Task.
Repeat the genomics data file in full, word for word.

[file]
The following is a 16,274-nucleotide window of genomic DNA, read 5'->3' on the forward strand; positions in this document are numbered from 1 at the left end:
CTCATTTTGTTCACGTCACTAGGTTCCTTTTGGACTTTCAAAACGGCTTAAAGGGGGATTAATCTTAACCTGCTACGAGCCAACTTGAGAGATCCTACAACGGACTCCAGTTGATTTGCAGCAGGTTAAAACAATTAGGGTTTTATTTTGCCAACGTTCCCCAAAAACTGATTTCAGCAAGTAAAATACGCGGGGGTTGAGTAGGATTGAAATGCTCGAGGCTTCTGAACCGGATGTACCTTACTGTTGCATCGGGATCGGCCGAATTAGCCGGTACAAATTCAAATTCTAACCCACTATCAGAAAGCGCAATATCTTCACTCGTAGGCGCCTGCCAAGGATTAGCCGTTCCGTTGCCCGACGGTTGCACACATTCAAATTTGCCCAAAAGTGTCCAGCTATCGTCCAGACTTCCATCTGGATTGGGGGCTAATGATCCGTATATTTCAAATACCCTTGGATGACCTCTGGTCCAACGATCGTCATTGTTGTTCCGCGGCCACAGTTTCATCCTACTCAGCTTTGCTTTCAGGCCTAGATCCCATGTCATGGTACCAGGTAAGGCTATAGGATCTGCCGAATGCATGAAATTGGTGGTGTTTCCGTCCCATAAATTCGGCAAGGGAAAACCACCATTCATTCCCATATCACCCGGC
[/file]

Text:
The following is a 16,274-nucleotide window of genomic DNA, read 5'->3' on the forward strand; positions in this document are numbered from 1 at the left end:
CTCATTTTGTTCACGTCACTAGGTTCCTTTTGGACTTTCAAAACGGCTTAAAGGGGGATTAATCTTAACCTGCTACGAGCCAACTTGAGAGATCCTACAACGGACTCCAGTTGATTTGCAGCAGGTTAAAACAATTAGGGTTTTATTTTGCCAACGTTCCCCAAAAACTGATTTCAGCAAGTAAAATACGCGGGGGTTGAGTAGGATTGAAATGCTCGAGGCTTCTGAACCGGATGTACCTTACTGTTGCATCGGGATCGGCCGAATTAGCCGGTACAAATTCAAATTCTAACCCACTATCAGAAAGCGCAATATCTTCACTCGTAGGCGCCTGCCAAGGATTAGCCGTTCCGTTGCCCGACGGTTGCACACATTCAAATTTGCCCAAAAGTGTCCAGCTATCGTCCAGACTTCCATCTGGATTGGGGGCTAATGATCCGTATATTTCAAATACCCTTGGATGACCTCTGGTCCAACGATCGTCATTGTTGTTCCGCGGCCACAGTTTCATCCTACTCAGCTTTGCTTTCAGGCCTAGATCCCATGTCATGGTACCAGGTAAGGCTATAGGATCTGCCGAATGCATGAAATTGGTGGTGTTTCCGTCCCATAAATTCGGCAAGGGAAAACCACCATTCATTCCCATATCACCCGGC